The Dunedin Film Society’s Highly Exciting 2017 Programme

Do you want to watch great movies from around the world? The Dunedin Film Society is the place to be – and everyone is welcome to join them.  2017 marks their 70th anniversary, and the programme includes two classic films by the acclaimed Japanese director Akira Kurosawa, two early masterpieces by the award-winning British director Ken Loach, three pioneering films by three extraordinary women directors working under difficult conditions (Ida Lupino, Elaine May and Kelly Reichardt), two key films directed by Fritz Lang that represent both his German and his American period, one of Roy Andersson’s most celebrated surrealistic Swedish black comedies, a Fashion in Film screening focused on George Cukor’s wittily acerbic all-female Hollywood comedy The Women, along with screenings of rarely seen classic and contemporary masterworks from Colombia, Iran, China, France, Thailand, Estonia, the United States and New Zealand. Most of these films have never been shown in Dunedin or have only received a very limited Festival release.

A full waged membership (gaining its holder free admission to all 26 of their 2017 screenings) will cost $65, while a student/unwaged membership will cost just $55 (less than $3 per film, one of the best entertainment deals in town). There is no additional screening fee. Visit their website for more details: http://www.dunedinfilmsociety.org.nz

Please help to ensure the continuing survival of this volunteer-run non-profit charity by joining the Dunedin Film Society and passing this message on to your colleagues and friends.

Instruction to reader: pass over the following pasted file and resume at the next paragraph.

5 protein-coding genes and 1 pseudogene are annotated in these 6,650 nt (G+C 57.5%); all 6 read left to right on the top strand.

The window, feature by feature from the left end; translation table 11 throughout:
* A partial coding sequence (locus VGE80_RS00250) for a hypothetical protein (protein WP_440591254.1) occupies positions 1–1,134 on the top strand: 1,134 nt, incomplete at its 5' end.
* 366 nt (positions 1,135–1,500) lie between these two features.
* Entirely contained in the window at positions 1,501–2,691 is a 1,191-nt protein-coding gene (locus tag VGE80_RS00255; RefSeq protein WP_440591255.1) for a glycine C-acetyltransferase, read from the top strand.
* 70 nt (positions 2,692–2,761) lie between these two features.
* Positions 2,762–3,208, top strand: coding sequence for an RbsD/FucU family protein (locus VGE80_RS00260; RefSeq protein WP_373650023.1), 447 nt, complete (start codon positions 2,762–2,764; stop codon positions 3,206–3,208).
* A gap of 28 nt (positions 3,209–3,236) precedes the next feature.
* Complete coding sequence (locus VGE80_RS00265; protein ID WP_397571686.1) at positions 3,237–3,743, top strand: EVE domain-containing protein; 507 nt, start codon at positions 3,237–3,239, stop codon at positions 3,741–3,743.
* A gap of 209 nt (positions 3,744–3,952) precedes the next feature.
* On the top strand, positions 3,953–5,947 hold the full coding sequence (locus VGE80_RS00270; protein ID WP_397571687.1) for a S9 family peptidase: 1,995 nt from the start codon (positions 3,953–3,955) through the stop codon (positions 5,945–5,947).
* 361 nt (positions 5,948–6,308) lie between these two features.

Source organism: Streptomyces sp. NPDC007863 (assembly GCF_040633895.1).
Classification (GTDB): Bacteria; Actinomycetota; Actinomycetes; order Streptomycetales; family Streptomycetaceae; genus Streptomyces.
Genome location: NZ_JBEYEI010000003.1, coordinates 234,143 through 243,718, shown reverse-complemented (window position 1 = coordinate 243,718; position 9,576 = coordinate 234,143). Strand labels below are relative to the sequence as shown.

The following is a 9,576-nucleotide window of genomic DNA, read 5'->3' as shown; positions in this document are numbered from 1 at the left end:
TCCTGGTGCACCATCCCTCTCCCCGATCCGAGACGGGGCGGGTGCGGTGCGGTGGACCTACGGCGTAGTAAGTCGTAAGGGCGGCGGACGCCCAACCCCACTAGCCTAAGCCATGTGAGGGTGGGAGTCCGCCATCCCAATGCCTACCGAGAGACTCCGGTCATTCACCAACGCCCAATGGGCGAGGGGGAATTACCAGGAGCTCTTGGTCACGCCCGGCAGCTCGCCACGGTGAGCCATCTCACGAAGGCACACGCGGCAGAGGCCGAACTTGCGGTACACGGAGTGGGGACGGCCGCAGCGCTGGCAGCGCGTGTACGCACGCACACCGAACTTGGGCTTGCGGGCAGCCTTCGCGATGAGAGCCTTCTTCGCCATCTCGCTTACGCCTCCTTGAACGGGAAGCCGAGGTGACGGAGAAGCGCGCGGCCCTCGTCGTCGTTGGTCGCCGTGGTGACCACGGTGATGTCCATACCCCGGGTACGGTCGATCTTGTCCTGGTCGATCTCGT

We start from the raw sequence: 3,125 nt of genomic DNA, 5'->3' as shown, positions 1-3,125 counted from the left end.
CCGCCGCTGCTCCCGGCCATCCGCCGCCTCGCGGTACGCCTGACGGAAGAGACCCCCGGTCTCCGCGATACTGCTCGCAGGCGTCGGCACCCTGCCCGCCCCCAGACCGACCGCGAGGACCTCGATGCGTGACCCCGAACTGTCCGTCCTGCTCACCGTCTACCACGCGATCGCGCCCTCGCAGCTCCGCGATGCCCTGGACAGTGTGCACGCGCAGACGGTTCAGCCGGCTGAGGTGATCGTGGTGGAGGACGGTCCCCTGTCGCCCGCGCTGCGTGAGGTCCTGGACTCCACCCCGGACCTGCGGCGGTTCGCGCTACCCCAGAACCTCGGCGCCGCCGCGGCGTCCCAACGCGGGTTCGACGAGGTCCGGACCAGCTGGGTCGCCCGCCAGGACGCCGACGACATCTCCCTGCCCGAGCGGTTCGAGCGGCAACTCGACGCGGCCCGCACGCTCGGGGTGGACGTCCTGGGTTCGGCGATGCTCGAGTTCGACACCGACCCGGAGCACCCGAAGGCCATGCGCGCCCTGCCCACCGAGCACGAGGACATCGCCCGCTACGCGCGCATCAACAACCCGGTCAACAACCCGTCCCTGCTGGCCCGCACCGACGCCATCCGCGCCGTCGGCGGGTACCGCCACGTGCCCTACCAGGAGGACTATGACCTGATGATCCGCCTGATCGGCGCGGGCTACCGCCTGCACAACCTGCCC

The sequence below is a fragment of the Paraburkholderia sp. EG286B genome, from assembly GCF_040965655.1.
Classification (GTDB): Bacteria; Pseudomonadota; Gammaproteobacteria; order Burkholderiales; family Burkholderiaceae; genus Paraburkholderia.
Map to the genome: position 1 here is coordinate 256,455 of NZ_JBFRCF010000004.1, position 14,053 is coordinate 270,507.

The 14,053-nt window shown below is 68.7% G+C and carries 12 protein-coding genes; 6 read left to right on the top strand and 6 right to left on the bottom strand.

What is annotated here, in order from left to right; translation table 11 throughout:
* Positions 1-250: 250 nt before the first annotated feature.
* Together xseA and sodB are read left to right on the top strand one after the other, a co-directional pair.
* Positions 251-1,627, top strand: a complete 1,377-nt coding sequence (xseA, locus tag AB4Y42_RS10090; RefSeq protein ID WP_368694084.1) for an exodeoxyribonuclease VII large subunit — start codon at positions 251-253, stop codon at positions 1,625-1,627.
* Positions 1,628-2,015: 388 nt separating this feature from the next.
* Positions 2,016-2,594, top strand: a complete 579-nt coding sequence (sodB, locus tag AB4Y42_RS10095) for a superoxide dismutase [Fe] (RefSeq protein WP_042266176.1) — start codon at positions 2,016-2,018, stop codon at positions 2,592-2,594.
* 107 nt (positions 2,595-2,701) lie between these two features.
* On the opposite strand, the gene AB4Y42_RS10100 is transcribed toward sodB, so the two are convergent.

There are quite a few French movies in the programme, here just highlighting two of them. One quite recent from 2015 and one classic with Jean-Paul Belmondo from 1964.

Wednesday 9 August at 7:30 pm

FATIMA – Philippe Faucon│France/Canada│2015│79 mins│HD│PG coarse language

“Fatima is an immigrant from Morocco living in Lyon; separated from her husband and making a living as a cleaning lady, she struggles to connect with her two daughters, both of whom are integrating into French society and culture in ways that she isn’t. For one thing, she cannot speak French well, while her daughters – rebellious teenager Souad, and medical student, Nesrine – struggle with Arabic. On leave from work after a fall, Fatima, frustrated by her inability to express herself, starts to write in Arabic what she has been unable to say to her daughters.”- The Irish Film Institute 

Wednesday 13 September at 7:30 pm

THAT MAN FROM RIO – L’homme de Rio

Philippe de Broca│France/Italy│1964│112 mins│HD│G

“A blow dart-wielding thug snatches a rare statuette from the Musée de l’Homme; anthropologist Jean Servais is kidnapped in broad Parisian daylight; serviceman Jean-Paul Belmondo begins his 8-day leave by changing to civvies in a Métro entrance and witnesses fiancée Françoise Dorléac (Catherine Deneuve’s sister, killed in a car accident 3 years later) getting kidnapped herself – and then the chase begins: by motorcycle, shoe leather, flight to Rio de Janeiro sans ticket or passport, airport baggage carrier, cable car, pink car complete with green stars and a rumble seat, water skis, Amazon river boat, seaplane, jungle vine… all shot in breathtaking widescreen and color. Even as Dorléac, rescued, is kidnapped again, Belmondo performs his own blood-curdling stunts against that sugar loaf Rio skyline and across that under-construction unearthly architecture of Brasilia (even parachuting almost into the jaws of a hungry croc). Non-stop spoof of… James Bond? More like a pre-Raiders Raiders [of the Lost Ark] – but does Belmondo get back in time from that leave?”- Film Forum